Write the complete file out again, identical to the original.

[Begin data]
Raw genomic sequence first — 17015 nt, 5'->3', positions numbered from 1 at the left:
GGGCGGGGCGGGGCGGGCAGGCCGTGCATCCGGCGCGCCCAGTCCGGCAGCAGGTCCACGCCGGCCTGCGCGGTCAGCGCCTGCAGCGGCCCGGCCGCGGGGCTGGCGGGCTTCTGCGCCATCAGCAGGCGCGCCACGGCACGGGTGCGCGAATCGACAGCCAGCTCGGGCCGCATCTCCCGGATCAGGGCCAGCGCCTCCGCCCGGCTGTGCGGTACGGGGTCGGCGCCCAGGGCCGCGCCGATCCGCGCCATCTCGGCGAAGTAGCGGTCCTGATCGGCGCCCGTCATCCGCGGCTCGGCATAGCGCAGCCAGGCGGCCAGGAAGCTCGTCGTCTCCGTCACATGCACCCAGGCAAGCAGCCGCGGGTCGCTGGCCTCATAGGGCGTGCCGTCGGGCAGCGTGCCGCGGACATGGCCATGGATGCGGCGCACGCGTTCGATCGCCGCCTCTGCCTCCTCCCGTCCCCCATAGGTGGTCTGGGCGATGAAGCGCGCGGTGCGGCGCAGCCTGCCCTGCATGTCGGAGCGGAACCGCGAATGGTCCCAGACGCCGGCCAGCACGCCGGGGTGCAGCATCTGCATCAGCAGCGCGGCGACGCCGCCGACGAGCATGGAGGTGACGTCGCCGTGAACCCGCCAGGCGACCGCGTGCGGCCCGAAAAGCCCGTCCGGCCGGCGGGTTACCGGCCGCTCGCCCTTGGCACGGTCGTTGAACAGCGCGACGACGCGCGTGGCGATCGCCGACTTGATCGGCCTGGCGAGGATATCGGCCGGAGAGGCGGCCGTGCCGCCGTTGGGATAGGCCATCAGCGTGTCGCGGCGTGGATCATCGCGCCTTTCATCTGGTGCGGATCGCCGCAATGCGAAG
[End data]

Raw genomic sequence first — 17015 nt, 5'->3', positions numbered from 1 at the left:
GGGCGGGGCGGGGCGGGCAGGCCGTGCATCCGGCGCGCCCAGTCCGGCAGCAGGTCCACGCCGGCCTGCGCGGTCAGCGCCTGCAGCGGCCCGGCCGCGGGGCTGGCGGGCTTCTGCGCCATCAGCAGGCGCGCCACGGCACGGGTGCGCGAATCGACAGCCAGCTCGGGCCGCATCTCCCGGATCAGGGCCAGCGCCTCCGCCCGGCTGTGCGGTACGGGGTCGGCGCCCAGGGCCGCGCCGATCCGCGCCATCTCGGCGAAGTAGCGGTCCTGATCGGCGCCCGTCATCCGCGGCTCGGCATAGCGCAGCCAGGCGGCCAGGAAGCTCGTCGTCTCCGTCACATGCACCCAGGCAAGCAGCCGCGGGTCGCTGGCCTCATAGGGCGTGCCGTCGGGCAGCGTGCCGCGGACATGGCCATGGATGCGGCGCACGCGTTCGATCGCCGCCTCTGCCTCCTCCCGTCCCCCATAGGTGGTCTGGGCGATGAAGCGCGCGGTGCGGCGCAGCCTGCCCTGCATGTCGGAGCGGAACCGCGAATGGTCCCAGACGCCGGCCAGCACGCCGGGGTGCAGCATCTGCATCAGCAGCGCGGCGACGCCGCCGACGAGCATGGAGGTGACGTCGCCGTGAACCCGCCAGGCGACCGCGTGCGGCCCGAAAAGCCCGTCCGGCCGGCGGGTTACCGGCCGCTCGCCCTTGGCACGGTCGTTGAACAGCGCGACGACGCGCGTGGCGATCGCCGACTTGATCGGCCTGGCGAGGATATCGGCCGGAGAGGCGGCCGTGCCGCCGTTGGGATAGGCCATCAGCGTGTCGCGGCGTGGATCATCGCGCCTTTCATCTGGTGCGGATCGCCGCAATGCGAAG